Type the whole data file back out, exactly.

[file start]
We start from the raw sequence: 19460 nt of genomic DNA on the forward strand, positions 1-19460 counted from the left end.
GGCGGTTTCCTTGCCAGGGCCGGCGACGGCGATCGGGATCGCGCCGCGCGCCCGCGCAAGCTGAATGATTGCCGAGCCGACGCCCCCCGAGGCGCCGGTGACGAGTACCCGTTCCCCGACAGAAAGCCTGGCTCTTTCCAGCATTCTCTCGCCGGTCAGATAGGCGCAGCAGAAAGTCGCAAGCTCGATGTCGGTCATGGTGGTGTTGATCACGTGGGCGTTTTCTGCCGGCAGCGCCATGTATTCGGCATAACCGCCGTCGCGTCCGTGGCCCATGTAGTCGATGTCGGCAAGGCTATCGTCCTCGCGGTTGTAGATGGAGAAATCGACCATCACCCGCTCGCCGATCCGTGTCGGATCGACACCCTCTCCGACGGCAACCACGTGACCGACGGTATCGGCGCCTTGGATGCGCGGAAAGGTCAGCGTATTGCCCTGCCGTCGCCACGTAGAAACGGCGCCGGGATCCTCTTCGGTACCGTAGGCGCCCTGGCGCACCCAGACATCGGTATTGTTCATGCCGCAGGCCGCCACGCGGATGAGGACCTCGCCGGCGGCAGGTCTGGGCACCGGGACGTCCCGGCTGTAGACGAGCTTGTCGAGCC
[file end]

We start from the raw sequence: 19460 nt of genomic DNA on the forward strand, positions 1-19460 counted from the left end.
GGCGGTTTCCTTGCCAGGGCCGGCGACGGCGATCGGGATCGCGCCGCGCGCCCGCGCAAGCTGAATGATTGCCGAGCCGACGCCCCCCGAGGCGCCGGTGACGAGTACCCGTTCCCCGACAGAAAGCCTGGCTCTTTCCAGCATTCTCTCGCCGGTCAGATAGGCGCAGCAGAAAGTCGCAAGCTCGATGTCGGTCATGGTGGTGTTGATCACGTGGGCGTTTTCTGCCGGCAGCGCCATGTATTCGGCATAACCGCCGTCGCGTCCGTGGCCCATGTAGTCGATGTCGGCAAGGCTATCGTCCTCGCGGTTGTAGATGGAGAAATCGACCATCACCCGCTCGCCGATCCGTGTCGGATCGACACCCTCTCCGACGGCAACCACGTGACCGACGGTATCGGCGCCTTGGATGCGCGGAAAGGTCAGCGTATTGCCCTGCCGTCGCCACGTAGAAACGGCGCCGGGATCCTCTTCGGTACCGTAGGCGCCCTGGCGCACCCAGACATCGGTATTGTTCATGCCGCAGGCCGCCACGCGGATGAGGACCTCGCCGGCGGCAGGTCTGGGCACCGGGACGTCCCGGCTGTAGACGAGCTTGTCGAGCC